A little about tea

The Chinese began drinking tea thousands of years before the rest of the world. According to Chinese mythology,in 2737BC, the emperor Shen Nung, who would always boil water before he drank it for hygienic reasons, stopped during a long journey across his empire. As he was boiling his water, a leaf of Camellia sinensis fell into his mug. Upon drinking the new liquid, the emperor raved of its health benefits and refreshing taste.
Camellia sinensis, known as the tea plant, is responsible for producing black, green, white and oolong tea. The difference between these teas lies in the levels of oxidation. Black, being the most oxidized and white being the least. The young leaves of this evergreen shrub are handpicked at harvesting. To produce green tea, the leaves are steamed right away to prevent oxidation. Leaves left to oxidize slightly longer become oolong tea, while black tea is left to oxidize the longest.
Of course, there are literally thousands of variations of each of those types of tea and each tea growing region throughout Asia has become well known for producing certain styles of tea.
In Japan, Green Tea is the cup of choice and styles such as Sencha, Matcha and Gyokuro are very popular. Tea plays an integral part in the day to day culture and rituals of Japan.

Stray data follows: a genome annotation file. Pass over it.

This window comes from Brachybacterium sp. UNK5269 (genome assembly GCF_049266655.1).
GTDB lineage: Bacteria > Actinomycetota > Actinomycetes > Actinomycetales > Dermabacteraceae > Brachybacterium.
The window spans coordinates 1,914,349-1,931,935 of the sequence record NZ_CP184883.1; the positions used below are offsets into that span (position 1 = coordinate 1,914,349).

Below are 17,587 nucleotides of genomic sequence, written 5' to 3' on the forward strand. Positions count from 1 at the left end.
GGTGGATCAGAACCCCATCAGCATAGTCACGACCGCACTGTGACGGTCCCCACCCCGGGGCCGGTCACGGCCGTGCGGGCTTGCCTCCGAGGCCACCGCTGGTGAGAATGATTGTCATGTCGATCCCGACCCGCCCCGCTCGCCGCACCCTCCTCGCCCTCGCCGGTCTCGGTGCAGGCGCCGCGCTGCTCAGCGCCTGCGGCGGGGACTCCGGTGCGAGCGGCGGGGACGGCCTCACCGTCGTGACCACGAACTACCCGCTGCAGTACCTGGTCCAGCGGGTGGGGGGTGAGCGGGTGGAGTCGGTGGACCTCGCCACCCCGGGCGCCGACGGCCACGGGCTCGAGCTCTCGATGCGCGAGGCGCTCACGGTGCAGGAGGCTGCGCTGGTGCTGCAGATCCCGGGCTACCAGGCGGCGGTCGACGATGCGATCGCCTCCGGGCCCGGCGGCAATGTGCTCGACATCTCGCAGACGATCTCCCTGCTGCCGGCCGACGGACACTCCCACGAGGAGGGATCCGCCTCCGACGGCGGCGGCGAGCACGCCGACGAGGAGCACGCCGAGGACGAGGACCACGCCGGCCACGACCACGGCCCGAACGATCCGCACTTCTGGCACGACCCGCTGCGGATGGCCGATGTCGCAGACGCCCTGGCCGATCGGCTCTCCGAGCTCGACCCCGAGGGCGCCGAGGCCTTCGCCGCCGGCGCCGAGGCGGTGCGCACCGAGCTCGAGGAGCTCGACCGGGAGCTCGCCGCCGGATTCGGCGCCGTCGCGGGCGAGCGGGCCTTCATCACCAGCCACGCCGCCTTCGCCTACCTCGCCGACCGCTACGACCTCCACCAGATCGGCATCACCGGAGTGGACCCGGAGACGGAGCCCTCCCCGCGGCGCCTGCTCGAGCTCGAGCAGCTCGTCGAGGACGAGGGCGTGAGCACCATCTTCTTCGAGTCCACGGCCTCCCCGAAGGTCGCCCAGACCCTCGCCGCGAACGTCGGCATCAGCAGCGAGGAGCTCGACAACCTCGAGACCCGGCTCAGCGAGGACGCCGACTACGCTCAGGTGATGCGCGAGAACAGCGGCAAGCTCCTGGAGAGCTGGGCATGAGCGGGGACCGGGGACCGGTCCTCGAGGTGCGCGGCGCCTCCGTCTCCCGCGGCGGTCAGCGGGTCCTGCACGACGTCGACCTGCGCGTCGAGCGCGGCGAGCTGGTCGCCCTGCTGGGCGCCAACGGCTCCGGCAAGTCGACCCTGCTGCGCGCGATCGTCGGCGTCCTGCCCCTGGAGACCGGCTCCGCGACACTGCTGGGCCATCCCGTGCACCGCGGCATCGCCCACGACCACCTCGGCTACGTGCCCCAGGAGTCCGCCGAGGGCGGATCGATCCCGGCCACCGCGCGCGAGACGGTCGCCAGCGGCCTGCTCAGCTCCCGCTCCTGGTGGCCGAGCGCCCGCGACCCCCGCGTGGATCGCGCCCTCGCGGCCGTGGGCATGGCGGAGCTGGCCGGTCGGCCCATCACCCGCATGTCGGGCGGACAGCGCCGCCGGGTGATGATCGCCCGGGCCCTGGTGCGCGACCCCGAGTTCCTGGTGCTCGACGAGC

Indian & Sri Lankan tea has become the most popular tea in the world today, especially in the west. India produces an estimated 850,000 tonnes of tea per year, this is exported around the world. In England, where tea drinking is a national pastime, there is 144,000 tonnes of the stuff swilled each year.
In China, where it all began, production is at around 200,000 tonnes per year and much of this is mostly savoured locally.  It is here you will find the most refined and delicate teas produced anywhere in the world, some of these leaves need to be tasted to be believed. Many small growers will produce as little as 30 kilograms in a year, focusing on quality rather than quantity. Some teas grown here are so fine they fetch a price, winemakers can only ever dream of. The Oolong tea, Tieguanyin, can cost as much $2,700 for a kilo, anyone who has tasted a half decent Tieguanyin would most likely argue that it’s worth every cent too.
However you like your tea, one thing is for sure, with an amazing history spanning more than 5000 years, it sure isn’t some passing fad.


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